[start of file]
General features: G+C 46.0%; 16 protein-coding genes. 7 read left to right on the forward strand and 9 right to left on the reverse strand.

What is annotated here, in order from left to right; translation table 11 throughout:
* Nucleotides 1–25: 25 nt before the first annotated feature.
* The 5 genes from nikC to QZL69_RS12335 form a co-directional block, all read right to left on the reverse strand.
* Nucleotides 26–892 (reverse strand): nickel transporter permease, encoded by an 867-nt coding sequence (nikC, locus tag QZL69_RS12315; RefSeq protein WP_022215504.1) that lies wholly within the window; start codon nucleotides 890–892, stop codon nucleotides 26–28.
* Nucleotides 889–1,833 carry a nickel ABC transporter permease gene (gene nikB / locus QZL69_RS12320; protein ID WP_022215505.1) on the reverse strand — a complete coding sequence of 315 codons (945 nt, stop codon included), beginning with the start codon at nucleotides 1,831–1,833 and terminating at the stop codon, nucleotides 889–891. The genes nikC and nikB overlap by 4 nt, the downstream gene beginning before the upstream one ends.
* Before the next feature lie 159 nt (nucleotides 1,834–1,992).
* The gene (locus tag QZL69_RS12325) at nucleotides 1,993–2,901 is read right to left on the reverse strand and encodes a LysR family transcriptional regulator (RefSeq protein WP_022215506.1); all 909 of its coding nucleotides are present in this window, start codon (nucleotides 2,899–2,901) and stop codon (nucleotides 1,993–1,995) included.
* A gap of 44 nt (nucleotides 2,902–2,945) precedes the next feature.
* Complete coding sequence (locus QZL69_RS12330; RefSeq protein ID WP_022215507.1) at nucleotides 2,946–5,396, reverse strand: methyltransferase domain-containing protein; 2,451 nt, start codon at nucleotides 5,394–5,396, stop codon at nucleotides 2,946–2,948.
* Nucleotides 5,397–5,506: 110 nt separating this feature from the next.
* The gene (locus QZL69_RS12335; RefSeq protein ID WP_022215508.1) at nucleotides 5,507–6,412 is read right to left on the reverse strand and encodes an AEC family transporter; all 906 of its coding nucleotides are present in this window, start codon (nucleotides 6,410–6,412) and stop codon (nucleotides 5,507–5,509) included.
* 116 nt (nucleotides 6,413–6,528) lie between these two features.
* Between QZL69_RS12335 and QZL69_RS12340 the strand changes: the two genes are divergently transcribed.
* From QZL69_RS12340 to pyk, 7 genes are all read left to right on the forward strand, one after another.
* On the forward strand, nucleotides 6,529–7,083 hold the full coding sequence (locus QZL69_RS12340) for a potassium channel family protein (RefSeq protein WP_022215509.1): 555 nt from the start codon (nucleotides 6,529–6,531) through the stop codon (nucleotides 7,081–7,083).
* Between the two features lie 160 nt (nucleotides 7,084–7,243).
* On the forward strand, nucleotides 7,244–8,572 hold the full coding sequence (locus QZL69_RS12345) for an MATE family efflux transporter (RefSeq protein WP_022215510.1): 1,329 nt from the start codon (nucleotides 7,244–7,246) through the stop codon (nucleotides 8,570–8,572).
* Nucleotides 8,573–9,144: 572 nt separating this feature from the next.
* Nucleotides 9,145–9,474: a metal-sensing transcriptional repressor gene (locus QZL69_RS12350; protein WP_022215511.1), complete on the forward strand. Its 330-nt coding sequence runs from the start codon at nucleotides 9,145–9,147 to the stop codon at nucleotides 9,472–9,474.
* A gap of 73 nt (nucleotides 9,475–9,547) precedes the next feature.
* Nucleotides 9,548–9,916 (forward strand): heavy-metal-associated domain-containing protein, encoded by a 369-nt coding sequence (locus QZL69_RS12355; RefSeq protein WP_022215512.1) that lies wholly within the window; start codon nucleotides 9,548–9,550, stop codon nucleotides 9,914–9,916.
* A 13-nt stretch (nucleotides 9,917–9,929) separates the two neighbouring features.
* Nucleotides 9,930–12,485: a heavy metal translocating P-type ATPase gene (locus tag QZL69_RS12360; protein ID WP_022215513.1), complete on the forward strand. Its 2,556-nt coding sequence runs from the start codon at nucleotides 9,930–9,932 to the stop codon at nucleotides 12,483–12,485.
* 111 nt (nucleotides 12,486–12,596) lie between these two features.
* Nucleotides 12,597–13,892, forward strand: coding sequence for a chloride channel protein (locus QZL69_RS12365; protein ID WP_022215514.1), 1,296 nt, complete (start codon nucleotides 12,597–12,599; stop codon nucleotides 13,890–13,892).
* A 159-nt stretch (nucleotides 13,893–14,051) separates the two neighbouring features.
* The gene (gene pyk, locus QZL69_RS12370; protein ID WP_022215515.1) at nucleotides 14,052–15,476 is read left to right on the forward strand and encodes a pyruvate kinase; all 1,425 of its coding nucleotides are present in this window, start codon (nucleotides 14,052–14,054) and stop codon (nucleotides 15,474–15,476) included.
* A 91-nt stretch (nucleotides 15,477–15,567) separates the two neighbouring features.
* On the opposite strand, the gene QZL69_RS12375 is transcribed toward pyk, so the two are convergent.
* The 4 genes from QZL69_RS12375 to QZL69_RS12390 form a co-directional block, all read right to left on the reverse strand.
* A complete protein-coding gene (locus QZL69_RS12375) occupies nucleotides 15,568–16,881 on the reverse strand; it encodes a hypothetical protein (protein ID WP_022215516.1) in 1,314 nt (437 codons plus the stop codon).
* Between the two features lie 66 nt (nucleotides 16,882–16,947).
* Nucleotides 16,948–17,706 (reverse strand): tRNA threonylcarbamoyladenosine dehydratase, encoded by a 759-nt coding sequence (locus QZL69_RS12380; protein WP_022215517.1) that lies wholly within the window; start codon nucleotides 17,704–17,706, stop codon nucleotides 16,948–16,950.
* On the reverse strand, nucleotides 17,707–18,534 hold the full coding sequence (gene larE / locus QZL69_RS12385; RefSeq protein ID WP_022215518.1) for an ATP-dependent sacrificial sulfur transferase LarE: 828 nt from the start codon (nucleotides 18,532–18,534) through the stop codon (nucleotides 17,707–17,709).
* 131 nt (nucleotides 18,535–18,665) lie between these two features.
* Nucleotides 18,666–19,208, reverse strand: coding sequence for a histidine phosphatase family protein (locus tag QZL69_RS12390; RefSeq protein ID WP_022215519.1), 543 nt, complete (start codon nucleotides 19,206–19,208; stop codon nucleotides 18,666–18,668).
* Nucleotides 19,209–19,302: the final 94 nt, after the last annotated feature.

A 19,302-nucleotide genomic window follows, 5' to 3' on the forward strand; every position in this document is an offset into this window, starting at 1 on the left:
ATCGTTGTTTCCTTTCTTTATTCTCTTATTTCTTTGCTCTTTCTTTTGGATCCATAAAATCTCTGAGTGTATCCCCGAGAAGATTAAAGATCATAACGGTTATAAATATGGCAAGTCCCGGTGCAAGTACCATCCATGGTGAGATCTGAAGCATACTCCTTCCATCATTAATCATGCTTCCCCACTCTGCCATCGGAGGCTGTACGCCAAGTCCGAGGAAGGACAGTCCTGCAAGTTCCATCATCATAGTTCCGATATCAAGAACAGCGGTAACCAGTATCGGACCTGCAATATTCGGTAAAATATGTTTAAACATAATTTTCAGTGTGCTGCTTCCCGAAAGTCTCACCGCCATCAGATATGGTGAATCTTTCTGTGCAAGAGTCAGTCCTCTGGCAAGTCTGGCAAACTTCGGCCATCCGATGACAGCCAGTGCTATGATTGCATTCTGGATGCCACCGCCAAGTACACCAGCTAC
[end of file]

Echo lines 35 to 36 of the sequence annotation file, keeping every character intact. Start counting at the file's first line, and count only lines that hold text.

* On the reverse strand, nucleotides 17,707–18,534 hold the full coding sequence (gene larE / locus QZL69_RS12385; RefSeq protein ID WP_022215518.1) for an ATP-dependent sacrificial sulfur transferase LarE: 828 nt from the start codon (nucleotides 18,532–18,534) through the stop codon (nucleotides 17,707–17,709).
* 131 nt (nucleotides 18,535–18,665) lie between these two features.